There are a number of technologies we can use to enable learning and that list keeps growing. As Professor Moller states ”the instructor or instructional designer must make decisions regarding which technology to use to achieve specific learning outcomes” (Moller 2008). I believe that there is room within the learning process for both static and dynamic technologies, which is why the continuum exists.
The static side is a great source for learners to gain initial knowledge or find relevant and pertinent information about a subject. The use of static technology supports the early stages of learning. Static technology is also a great reference source for those who have mastery.
The dynamic side of the continuum allows learners to gain a deeper understanding and mastery of the subject or process they are exploring. By manipulating the content and working with the new knowledge the learner is able to grow in their understanding of the concepts.
These technologies are used to support different stages of learning and I do not think we abandon one for another. This thought leads me to believe that I am toward the middle of this continuum. The static side of the continuum is used more often; therefore I have more exposure to the type of learning. For that reason I do need to develop ways to add dynamic learning techniques into instruction.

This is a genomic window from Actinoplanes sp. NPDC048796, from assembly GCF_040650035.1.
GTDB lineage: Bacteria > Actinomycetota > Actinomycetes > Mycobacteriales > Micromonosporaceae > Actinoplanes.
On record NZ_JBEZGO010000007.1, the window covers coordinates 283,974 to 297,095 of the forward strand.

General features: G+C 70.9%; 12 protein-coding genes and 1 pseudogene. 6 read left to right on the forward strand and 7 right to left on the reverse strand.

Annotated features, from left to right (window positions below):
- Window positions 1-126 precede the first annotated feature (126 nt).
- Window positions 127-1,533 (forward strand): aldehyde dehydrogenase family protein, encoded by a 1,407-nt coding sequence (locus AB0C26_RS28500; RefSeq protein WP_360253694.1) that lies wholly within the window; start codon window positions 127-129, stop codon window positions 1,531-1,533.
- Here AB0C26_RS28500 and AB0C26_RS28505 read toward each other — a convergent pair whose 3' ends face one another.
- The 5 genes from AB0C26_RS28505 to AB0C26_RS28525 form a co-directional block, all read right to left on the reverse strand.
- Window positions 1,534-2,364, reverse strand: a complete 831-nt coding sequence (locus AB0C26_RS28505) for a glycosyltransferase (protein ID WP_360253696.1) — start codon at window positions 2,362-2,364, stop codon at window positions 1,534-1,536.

I attempt this whenever presented with a project. I try to assess what is needed to achieve the learning outcome and create learning that is reflective of this goal. That might mean starting with static learning to introduce a concept, then adding more dynamic elements to reinforce the learning experience.
It is interesting to me that Professor Moller identifies a middle ground. One of these technologies is the Learning Management System (LMS). This tool takes many forms and has many different types of user interface. The LMS, in my mind, can house the entire spectrum and I found it difficult to add it to my graphic; although I think it plays a key role in our current conception of online learning.
Moller, L. (2008). Static and dynamic technological tools. [Unpublished Paper].
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